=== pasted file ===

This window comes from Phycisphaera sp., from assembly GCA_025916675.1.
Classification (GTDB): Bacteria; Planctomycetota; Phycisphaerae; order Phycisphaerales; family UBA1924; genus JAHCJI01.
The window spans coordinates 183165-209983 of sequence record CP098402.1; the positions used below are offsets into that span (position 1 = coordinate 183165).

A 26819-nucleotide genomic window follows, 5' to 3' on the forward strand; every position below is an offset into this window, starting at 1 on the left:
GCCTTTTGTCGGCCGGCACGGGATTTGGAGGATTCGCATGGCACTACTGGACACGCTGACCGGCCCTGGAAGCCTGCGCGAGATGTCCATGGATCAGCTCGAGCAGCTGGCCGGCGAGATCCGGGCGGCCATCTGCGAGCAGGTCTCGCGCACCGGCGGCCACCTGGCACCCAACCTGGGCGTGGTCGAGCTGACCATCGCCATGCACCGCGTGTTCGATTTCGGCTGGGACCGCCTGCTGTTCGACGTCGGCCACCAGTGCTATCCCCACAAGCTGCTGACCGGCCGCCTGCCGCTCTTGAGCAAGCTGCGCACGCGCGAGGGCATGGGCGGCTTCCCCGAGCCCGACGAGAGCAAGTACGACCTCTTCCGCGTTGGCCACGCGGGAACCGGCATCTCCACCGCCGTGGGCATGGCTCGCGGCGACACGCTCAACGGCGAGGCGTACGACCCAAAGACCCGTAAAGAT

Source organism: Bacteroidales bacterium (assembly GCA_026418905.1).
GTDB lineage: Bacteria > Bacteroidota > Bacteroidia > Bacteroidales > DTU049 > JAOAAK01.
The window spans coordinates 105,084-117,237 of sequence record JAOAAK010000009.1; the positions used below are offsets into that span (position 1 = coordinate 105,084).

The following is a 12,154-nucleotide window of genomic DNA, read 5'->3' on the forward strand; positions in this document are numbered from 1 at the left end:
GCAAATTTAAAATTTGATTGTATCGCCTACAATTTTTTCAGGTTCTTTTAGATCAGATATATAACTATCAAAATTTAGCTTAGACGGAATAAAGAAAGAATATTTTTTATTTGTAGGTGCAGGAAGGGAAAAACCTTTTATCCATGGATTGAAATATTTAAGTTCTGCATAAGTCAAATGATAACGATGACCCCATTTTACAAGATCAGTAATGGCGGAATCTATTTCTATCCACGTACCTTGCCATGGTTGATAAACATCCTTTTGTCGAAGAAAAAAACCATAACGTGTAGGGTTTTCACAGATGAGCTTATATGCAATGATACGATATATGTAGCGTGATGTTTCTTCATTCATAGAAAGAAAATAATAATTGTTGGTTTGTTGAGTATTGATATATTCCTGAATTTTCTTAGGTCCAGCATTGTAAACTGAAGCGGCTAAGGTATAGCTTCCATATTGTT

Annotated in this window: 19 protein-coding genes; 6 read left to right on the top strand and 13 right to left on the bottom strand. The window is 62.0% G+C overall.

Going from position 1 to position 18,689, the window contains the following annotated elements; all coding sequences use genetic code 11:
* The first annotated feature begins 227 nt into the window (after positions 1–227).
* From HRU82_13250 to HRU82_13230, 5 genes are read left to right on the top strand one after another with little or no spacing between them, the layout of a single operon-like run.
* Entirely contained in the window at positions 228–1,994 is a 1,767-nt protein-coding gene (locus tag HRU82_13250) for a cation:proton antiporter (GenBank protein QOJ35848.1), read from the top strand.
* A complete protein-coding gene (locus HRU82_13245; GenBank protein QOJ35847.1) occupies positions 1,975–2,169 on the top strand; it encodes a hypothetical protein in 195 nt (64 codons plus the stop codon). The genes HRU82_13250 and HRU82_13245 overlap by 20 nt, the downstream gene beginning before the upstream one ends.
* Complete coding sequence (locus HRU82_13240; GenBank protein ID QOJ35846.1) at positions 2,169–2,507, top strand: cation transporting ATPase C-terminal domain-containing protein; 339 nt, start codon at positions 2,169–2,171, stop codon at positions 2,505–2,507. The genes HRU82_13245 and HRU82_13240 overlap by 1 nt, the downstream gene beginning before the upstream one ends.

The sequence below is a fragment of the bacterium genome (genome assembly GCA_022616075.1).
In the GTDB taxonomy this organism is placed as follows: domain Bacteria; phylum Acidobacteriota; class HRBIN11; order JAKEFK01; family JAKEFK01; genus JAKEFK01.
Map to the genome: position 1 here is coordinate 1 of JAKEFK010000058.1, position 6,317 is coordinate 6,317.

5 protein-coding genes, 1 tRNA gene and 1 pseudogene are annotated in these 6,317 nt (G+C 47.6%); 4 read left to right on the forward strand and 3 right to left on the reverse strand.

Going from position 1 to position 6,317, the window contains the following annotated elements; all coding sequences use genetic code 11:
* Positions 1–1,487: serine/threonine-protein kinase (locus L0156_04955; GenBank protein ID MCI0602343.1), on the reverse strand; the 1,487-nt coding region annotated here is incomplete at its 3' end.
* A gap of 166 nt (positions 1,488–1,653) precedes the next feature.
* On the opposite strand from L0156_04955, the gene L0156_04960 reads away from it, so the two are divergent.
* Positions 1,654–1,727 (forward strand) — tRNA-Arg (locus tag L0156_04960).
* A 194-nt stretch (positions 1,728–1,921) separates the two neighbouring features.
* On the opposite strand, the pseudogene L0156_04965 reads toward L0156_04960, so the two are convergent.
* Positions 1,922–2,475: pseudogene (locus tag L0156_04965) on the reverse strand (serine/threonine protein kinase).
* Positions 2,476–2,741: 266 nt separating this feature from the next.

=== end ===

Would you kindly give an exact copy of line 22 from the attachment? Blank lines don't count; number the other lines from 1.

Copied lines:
Going from position 1 to position 6,317, the window contains the following annotated elements; all coding sequences use genetic code 11: